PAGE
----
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by Yoel Spotts    
Torah from Dixie Staff Writer    

"Speak to the entire assembly of the Children of Israel and say to them: You shall be holy, for I, Hashem your G-d, am holy" (Leviticus 19:2).



"Speak to the entire assembly of the Children of Israel and say to them: You shall be holy, for I, Hashem your G-d, am holy" (Leviticus 19:2).

Heading the list of the 51 mitzvot enumerated in this week's Torah portion is the command to be holy. So important does the Torah regard this injunction that it correlates our attainment of holiness with that of Hashem's. Clearly, striving to become holy plays a central role in our service of Hashem. However, what the Torah seemingly does not provide for is a means by which to achieve this goal. One would expect the Torah to follow its initial command to be holy with a step-by-step strategy which will direct us towards the eventual plateau. Instead, the Torah appears to leave us hanging with a simple two-word instruction - "Be holy" - without even a definition for this wide-ranging, indeterminate concept.

A look at the classic commentators offers some relief as they explain that the idea of kedushah (holiness) throughout the Torah connotes separation. Within the context of this mitzvah, working towards holiness necessitates mastering the discipline of moderation and self-restraint. However, we are still left with a nagging feeling of uncertainty, for while we now may know what the word means, we know little else. From what or whom should we separate ourselves? For how long? Under what conditions? Almost all other mitzvot are definitively clarified and defined by the Torah. We know how, when, and what we must do. However, for this unconditional requirement of being holy, the Torah provides no elaboration.

In truth, our difficulty is really no problem at all, because, as we shall soon discover, it is precisely because this mitzvah is so important that the Torah provides no explanation. As is readily perceivable, although humans share many common characteristics with each other, the physiological and psychological differences that mark each individual are perhaps even more significant than the similarities. As the saying goes, "Humans are like snowflakes - no two are alike." Each person has his own particular strengths and abilities, his own unique idiosyncrasies. As such, we must raise a very serious question regarding almost all the mitzvot in the Torah: If everyone's mental and emotional makeup is so distinct from each other, how can the mitzvot which are so uniform in nature lead each individual on his own personal path towards spiritual perfection? How can the mitzvot, being so rigidly defined, communicate to each person as an individual?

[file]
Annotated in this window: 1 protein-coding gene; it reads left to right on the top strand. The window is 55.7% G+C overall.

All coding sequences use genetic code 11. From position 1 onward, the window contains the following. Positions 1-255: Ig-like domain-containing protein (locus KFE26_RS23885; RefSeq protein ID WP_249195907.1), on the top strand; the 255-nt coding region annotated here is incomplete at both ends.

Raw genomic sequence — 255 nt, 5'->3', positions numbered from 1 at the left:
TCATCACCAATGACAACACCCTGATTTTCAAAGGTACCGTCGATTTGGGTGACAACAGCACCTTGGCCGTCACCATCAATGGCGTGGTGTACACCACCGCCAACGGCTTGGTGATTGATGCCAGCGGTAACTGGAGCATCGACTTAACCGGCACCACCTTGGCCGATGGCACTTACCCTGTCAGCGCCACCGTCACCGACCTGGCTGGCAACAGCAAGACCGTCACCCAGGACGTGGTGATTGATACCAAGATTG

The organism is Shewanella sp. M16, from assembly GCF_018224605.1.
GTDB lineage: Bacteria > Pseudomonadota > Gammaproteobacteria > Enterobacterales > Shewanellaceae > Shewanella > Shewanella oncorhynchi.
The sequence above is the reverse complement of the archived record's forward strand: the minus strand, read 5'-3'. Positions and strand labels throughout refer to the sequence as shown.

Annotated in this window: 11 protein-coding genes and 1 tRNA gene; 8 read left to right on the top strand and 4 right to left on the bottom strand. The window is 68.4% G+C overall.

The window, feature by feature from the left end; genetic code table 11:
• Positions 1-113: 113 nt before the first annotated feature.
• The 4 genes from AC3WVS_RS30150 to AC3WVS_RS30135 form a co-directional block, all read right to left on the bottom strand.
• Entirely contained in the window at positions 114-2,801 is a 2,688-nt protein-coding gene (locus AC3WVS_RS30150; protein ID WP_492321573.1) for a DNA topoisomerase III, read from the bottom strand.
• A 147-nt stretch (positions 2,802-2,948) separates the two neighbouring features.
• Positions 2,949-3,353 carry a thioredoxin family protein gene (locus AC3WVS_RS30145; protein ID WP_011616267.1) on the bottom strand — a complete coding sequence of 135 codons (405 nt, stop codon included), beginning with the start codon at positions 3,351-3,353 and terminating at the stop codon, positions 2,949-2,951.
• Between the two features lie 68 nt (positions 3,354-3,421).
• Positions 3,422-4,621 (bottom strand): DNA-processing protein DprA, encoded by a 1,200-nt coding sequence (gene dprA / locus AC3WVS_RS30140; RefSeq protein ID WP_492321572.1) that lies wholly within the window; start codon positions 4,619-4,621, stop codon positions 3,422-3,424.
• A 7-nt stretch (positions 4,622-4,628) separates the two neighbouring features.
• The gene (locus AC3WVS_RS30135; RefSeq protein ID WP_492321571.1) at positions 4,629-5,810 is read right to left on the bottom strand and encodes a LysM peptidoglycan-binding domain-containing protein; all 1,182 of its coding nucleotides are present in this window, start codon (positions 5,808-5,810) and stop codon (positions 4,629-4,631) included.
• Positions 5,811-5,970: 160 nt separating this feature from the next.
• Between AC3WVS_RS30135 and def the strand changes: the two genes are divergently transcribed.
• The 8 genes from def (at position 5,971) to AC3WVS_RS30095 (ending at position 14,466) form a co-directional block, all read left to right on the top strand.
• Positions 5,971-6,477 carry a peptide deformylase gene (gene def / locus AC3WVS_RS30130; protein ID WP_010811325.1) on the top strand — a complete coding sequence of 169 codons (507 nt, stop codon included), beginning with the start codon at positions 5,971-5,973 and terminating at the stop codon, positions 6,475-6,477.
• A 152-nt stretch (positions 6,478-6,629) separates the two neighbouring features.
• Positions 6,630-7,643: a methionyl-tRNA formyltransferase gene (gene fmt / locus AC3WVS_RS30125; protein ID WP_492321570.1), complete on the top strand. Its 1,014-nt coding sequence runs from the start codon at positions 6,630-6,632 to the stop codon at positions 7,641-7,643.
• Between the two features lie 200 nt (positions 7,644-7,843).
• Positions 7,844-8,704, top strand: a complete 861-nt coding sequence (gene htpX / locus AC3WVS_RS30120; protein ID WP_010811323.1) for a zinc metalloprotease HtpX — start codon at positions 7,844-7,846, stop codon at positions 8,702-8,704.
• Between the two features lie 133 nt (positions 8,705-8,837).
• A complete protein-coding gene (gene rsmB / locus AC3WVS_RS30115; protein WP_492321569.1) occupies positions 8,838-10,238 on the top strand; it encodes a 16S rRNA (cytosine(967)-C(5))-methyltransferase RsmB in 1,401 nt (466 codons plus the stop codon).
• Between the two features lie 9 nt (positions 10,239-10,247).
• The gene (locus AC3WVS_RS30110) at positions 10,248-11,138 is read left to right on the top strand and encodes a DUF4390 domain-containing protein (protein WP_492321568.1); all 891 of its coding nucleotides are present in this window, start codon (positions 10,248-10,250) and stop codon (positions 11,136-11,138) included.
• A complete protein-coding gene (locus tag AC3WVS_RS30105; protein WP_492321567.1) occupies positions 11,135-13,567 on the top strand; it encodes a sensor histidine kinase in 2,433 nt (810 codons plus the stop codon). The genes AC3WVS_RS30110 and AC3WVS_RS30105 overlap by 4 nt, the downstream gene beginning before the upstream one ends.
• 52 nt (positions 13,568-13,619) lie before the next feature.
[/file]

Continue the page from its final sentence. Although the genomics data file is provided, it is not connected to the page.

The answer, as you may have already guessed, is that in truth they cannot completely help each person find his own path. The mitzvot provide a basis, a framework; they help define a Jewish person as part of the Jewish people, and serve as a foundation upon which to build. However, even strict adherence to the every component and detail of all the mitzvot is not enough, because, as we now see, the very fact that the mitzvot are so carefully circumscribed limits them in a certain sense. The individual, with his own peculiarities is, to a certain degree, lost.

This is true with almost all mitzvot, the exception being the mitzvah with which we have been struggling - "Be holy". As the Netziv, a leading Torah commentator in the late 19th century, explains, this injunction, unlike all the other commandments in the Torah, speaks solely to the individual. It instructs each person to investigate, to search himself, to know himself. It commands a person to discover his talents and strong points, as well as his faults and shortcomings. After he has taken inventory, he must determine what personal choices he must make, what changes he must implement, and what precautions he must take in addition to the 613 commandments. The mitzvot of the Torah provide a beginning; now he must enact his own personal undertakings so that he, given his own individual makeup, can serve Hashem in the most effective way possible.

Therefore, the Torah clearly had to leave the commandment of "Be holy" so ambiguous. There is no magic formula that will aid every person on his own level. Rather, each person must discover his secret formula on his own. Each individual person must write his own continuation, defining for himself the mitzvah of "Be holy". With this script, he can grow from the level of mediocrity to a level of greatness. It is with his personal addition that he can become, in every sense of the word, holy.


Yoel Spotts, a native Atlantan and graduate of Yeshiva Atlanta, is studying at the Ner Israel Rabbinical College in Baltimore.

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